What is the alveolar gas equation?

PAO2 = PiO2- [PaCO2/0.8]

123

what is the normal arterial PCO2?

40 mmHg

124

at a normal arterial PCO2 what is the PAO2?

PAO2 = 150mmHg - [40/0.8]
=100mHg

125

what is the PAO2?

the partial pressure of O2 in alveolar air

126

what is the PiO2?

the partial pressure of O2 in inspired air

127

what is PaO2?

the partial pressure of O2 in arterial blood

128

what is PaCO2?

the partial pressure of CO2 in arterial blood

129

what does the respiratory exchange ratio (RER) mean?

the ratio of CO2 produced and O2 consumed
CO2:O2

130

for someone eating a mixed diet what is the average respiratory exchange ratio?

0.8

131

how do you convert mmHg pressure to kPa?

kPa = mmHg/7.5

132

what is the normal venous pressure of oxygen?

40mmHg

133

what is the O2 partial pressure gradient across the pulmonary capillaries (from alveoli to blood)?

60mmHg (8kPa)
(100mmHg - 40mmHg)

134

what is the normal venous pressure of CO2?

46mmHg

135

what is the CO2 partial pressure gradient across the pulmonary capillaries (from blood to alveoli)?

6mmHg (0.8kPa)
(46mmHg-40mmHg)

136

what 2 partial pressure of oxygen are the same?

PAO2 and PaO2 = 100mmHg

137

what 2 partial pressures of CO2 are the same?

PAO2 and PaO2 = 40mmHg

138

what is the O2 partial pressure gradient across systemic capillaries (from blood to tissue cell)?

>60mmHg (>8kPa)
(100mmHg - <40mmHg)

139

what is the CO2 partial pressure gradient across systemic capillaries (from tissue cell to blood?)

>6mmHg (>0.8kPa)
(46mmHg - <40mmHg)

140

what is the diffusion co-efficient?

the solubility of gas in membranes

141

compare the diffusion co-efficients of CO2 and O2?

CO2 diffusion coefficient = 20x diffusion coefficient for O2
(ie CO2 is more soluble in membranes than O2)

142

why is a small gradient between PAO2 and PaO2 normal?

ventilation-perfusion match is usually not perfect

143

what does a big gradient between PAO2 and PaO2 indicate?

problems with gas exchange in the lungs or a right to left shunt in the heart

144

what is Fick's Law of diffusion?

the amount of gas that moves across a sheet of tissue in unit time is proportional to the area of the sheet but inversely proportionate to its thickness

145

what type of alveolar cells does gas exchange occur across?

type 1 alveolar cells

146

what happens to the rate of gas transfer across the alveolar membrane as the partial pressure gradient increases?

rate of gas transfer increases

147

what happens to the rate of gas transfer across the alveolar membrane as the surface area increases?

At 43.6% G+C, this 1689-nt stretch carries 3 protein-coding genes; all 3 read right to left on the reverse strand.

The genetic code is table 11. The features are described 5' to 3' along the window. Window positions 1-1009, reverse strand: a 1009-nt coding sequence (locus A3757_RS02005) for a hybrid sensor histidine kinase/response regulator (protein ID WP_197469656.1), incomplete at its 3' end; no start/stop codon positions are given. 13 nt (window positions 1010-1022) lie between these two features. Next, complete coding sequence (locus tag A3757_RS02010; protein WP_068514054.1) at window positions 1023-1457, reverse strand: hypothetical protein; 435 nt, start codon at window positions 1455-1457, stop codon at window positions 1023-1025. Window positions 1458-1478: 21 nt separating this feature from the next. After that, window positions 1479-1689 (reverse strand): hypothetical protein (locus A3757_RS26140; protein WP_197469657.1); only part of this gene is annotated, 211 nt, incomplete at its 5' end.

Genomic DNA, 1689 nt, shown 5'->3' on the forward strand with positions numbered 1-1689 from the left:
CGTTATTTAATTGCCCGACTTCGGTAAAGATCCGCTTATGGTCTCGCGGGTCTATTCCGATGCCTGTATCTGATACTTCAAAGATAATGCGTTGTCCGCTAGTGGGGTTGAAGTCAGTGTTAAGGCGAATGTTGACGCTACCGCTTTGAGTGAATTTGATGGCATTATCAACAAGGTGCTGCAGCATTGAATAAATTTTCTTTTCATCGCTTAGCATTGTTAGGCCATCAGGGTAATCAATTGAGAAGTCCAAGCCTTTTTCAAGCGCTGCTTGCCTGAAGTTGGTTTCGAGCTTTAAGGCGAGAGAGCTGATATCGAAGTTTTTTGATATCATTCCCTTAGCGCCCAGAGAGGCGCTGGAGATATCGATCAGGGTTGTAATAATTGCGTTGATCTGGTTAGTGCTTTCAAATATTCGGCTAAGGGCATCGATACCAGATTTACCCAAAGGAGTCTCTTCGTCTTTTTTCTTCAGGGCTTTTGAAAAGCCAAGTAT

rate of gas transfer increases

148

what happens to the rate of gas transfer across the alveolar membrane as the thickness increases?

rate of gas transfer decreases

149

what happens to the rate of gas transfer across the alveolar membrane as the diffusion coefficient increases?

rate of transfer increases

150

what is the main influence for the rate of oxygen transfer across the alveolar membrane?

the partial pressure gradient

151

what is the main influence for the rate of carbon dioxide transfer across the alveolar membrane?

the diffusion coefficient

152

what are the 7 non-respiratory functions of the respiratory system?

1. route for water loss and heat elimination
2. enhances venous return
3. helps maintain normal acid-base balance
4. enables speech, singins and other vocalizations
5. defends agasint inhaled foreign matter
6. remoes, modifies, activates or inactivates various materials passing through the pulmonary circulation
7. nose serves as the organ of smell.

153

What is Henrys Law?

the amount of a given gas dissolved in a given type and volume of liquid (at a constant temp) is proportional to the partial pressure of the gas in equilibrium with the liquid

154

what happens to the concentration of gas in a liquid, if the partial pressure of the gas in equilibrium to the liquid is increased?

the concentration of gas in a liquid will also increase

155

when a gas is in a equilibrium between the gaseous phase and the liquid phase, what is the partial pressure of the gas in solution equal to?

the partial pressure of the gaseous phase

156

as the partial pressure increases, what happens to the amount of O2 dissolved in the blood? (Henry's law)

dissolved O2 increases

157

in what forms is O2 present in the blood?

bound to haemoglobin (98.5%)
physically dissolved (1.5%

158

how many haem groups does each haemoglobin molecule contain?

4 haem groups

159

when is haemoglobin considered fully saturated?

when all the Hb present is carrying its maximum O2 load

160

what is the primary factor which determins the percent saturation of haemoglobin?

PO2

161

what is the average resting PO2 at systemic capillaries?

5.3kPa

162

what is the normal PO2 at pulmonary capillaries?

13.3kPa

163

what is the DO2I?

Oxygen delivery index
(ml/min/meter^2)

164

DO2I =

CaO2 x Cl

165

what is CaO2?

oxygen content of arterial blood (ml/L)

166

what is Cl?

the cardiac index - related the cardiac output to the body surface area (L/min/meter^2)

167

what is the normal range for cardiac index? (CI)